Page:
The ongoing COVID-19 pandemic has led to significant changes in social, economic and health resource availability and associated escalations in substance use and mental health problems. The consequences of the pandemic for pregnant and postpartum individuals and their offspring will reveal themselves over the next several decades as these children become adolescents and young adults. The current proposal seeks to take advantage of a unique opportunity to continue and enrich an ongoing data collection effort with potential to reveal mechanisms through which the COVID-19 pandemic may impact future generations. This proposal builds on a project at Oregon Health & Science University (OHSU), which is harmonized with data collection efforts at seven geographically-representative sites from the NIH HEALthy Brains and Cognitive Development study (HBCD) initiative, including New York University, Washington University in St. Louis, University of Pittsburgh, Cedars Sinai Medical Center, University of Vermont and Northwestern University (R34 DA05029-S1). The OHSU site has exceeded enrollment targets for this initial project (N=371 versus the proposed N=100), successfully captured longitudinal trajectories of maternal stress and depressive symptoms during the early phase of the pandemic, and met targets for collection of biological samples and behavioral observations of mother-infant dyads (N=40). The OHSU site also serves as a central repository for biological samples collected at several other sites. The current proposal seeks to expand and enrich the sample at OHSU by enrolling pregnant individuals at heightened risk for substance use during the perinatal period (N=50). We additionally propose to expand biological sample collection of blood, breastmilk, hair, nails and saliva to include a larger sample of mothers and infants (N=100), and to occur at four time points (pregnancy, and infant age 1-, 6-, and 12-months). Finally, we propose to collect birth samples, umbilical cord blood and placenta, in a subsample of these participants (N=50). The continued follow up of our current sample, additional enrollment of higher-risk pregnant individuals and enhanced biological sampling will allow us to: 1) characterize trajectories of and heterogeneity in maternal perinatal psychological stress during the pandemic and identify key contributing factors differentiating subgroups; 2) advance understanding of the prevalence, longitudinal course and contributing factors to maternal perinatal substance use during the pandemic; and 3) test the hypothesis that heightened maternal-placental-fetal inflammation may serve as a common pathway for effects of maternal psychological stress and substance use on infant development. Accomplishing these aims will advance understanding of intergenerational transmission of risk during times of chronic stress and reduced resource availability, such as the COVID-19 pandemic. By enhancing capacity to examine contributors to maternal stress and substance use and mechanisms of impact on infant development, this work can also aide in identification of targets for preventive interventions to improve maternal and child health.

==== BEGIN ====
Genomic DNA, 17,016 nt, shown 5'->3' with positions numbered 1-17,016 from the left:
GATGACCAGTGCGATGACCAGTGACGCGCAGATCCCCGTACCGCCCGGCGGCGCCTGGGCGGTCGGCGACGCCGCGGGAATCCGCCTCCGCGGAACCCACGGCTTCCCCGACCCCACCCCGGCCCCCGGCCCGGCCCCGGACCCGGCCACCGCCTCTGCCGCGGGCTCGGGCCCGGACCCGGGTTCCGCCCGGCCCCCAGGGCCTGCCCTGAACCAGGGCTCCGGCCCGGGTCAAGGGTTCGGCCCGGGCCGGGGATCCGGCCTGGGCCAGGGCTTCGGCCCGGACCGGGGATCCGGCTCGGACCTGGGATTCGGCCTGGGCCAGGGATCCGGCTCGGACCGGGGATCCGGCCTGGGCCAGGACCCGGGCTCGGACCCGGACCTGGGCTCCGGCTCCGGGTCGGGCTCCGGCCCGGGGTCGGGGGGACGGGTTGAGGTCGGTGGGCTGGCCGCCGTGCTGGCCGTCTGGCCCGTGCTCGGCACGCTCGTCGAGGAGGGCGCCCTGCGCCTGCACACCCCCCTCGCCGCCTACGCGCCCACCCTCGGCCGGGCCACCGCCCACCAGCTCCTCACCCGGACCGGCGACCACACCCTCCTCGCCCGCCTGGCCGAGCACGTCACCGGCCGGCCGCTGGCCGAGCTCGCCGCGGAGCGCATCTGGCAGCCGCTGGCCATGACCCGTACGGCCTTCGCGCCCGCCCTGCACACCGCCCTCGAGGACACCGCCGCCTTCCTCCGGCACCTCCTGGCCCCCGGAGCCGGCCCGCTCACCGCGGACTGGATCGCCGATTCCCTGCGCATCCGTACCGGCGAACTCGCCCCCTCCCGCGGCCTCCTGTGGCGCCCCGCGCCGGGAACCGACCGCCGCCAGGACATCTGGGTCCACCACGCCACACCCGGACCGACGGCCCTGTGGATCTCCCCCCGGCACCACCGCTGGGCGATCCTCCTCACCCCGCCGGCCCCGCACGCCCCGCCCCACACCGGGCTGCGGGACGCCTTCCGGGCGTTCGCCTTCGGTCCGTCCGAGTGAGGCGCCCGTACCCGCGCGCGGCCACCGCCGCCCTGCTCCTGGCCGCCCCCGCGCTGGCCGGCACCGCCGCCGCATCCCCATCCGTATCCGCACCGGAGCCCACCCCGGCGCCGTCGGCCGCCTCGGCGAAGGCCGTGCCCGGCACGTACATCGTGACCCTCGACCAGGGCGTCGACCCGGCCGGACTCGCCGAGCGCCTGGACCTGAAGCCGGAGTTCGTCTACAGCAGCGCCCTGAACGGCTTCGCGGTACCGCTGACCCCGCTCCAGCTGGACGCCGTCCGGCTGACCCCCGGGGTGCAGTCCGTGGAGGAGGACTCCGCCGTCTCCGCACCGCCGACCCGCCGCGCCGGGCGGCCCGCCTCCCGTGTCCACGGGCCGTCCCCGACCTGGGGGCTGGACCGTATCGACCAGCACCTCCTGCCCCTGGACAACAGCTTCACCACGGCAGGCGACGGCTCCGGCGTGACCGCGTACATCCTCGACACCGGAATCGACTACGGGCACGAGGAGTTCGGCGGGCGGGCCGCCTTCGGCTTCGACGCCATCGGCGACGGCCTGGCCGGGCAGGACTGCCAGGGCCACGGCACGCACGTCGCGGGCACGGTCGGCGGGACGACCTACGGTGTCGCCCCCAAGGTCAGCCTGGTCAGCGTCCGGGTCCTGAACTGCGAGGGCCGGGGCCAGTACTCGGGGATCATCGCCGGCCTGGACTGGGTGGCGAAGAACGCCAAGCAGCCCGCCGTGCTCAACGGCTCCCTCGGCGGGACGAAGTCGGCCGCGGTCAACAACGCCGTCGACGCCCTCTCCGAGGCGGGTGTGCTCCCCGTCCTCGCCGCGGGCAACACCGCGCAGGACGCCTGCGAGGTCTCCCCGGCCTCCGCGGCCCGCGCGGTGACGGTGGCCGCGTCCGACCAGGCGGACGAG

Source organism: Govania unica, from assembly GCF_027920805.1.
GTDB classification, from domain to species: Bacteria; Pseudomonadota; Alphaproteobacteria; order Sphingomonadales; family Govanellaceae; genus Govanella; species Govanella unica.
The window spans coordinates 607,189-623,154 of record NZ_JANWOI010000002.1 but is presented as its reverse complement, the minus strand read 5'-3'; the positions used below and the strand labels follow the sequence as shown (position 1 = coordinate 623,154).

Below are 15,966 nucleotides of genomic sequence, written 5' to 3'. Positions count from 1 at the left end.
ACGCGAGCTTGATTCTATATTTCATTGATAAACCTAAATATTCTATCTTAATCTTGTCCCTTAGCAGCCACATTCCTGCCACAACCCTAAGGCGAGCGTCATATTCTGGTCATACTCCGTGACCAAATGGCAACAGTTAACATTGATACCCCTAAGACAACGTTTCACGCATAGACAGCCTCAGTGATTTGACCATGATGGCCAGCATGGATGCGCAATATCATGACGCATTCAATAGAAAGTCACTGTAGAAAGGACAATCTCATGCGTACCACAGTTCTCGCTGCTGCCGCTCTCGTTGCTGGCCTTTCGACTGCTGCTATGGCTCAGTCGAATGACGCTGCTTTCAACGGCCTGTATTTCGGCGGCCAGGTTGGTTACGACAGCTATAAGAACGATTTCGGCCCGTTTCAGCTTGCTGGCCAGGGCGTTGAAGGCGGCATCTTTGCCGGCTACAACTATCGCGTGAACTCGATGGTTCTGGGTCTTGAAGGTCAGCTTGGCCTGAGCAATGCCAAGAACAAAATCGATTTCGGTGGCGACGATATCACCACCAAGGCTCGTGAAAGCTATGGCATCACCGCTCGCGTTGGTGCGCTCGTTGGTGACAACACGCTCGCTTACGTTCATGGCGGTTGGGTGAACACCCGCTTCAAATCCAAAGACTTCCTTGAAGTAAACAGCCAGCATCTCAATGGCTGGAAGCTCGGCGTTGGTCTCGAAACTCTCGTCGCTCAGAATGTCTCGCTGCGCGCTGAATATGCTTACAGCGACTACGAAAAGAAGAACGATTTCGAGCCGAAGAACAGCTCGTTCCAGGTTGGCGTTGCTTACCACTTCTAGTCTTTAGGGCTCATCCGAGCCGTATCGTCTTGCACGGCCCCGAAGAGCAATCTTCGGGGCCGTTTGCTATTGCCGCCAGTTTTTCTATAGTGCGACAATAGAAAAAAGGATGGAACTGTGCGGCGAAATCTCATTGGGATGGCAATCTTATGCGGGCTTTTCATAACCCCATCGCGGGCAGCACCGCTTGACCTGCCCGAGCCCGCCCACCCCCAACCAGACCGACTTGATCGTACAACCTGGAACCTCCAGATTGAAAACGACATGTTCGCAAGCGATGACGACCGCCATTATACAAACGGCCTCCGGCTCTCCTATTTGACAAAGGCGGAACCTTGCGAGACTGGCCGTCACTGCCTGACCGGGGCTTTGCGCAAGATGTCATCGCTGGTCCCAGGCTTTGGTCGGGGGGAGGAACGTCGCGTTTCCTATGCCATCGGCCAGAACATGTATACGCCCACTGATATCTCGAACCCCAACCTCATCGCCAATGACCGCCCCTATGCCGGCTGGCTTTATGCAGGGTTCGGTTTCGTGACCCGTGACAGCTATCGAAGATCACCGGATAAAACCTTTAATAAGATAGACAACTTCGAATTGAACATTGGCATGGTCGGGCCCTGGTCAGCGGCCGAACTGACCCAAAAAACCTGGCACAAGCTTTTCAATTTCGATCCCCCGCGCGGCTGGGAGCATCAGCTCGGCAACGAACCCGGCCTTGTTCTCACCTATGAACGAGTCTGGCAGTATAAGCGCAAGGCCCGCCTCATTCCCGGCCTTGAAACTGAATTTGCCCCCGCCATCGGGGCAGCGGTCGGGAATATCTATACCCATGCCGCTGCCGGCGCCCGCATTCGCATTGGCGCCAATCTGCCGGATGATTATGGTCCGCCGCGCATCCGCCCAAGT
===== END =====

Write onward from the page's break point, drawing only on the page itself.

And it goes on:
Public Health Relevance

Increased risk of substance use and mental health problems due to the ongoing COVID-19 pandemic are particularly concerning for pregnant and postpartum individuals due to the enhanced likelihood of intergenerational transmission of negative sequelae during these sensitive periods for maternal health and infant development. This proposal would expand upon and enrich an existing, unique, longitudinal cohort of mother-infant dyads at Oregon Health & Science University by enrolling pregnant individuals at heightened risk for substance use problems, and including more in-depth measurement of mother and infant biology and behavior. The proposed project would allow for addressing critical questions regarding the impacts of the COVID-19 pandemic on future generations through advancing understanding of individual differences in maternal mental health and substance use and the mechanisms through which these factors influence infant socioemotional development.

National Institute of Health (NIH)
National Institute on Drug Abuse (NIDA)
Planning Grant (R34)
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Chatterji, Minki
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Oregon Health and Science University
Other Basic Sciences
Schools of Medicine
United States
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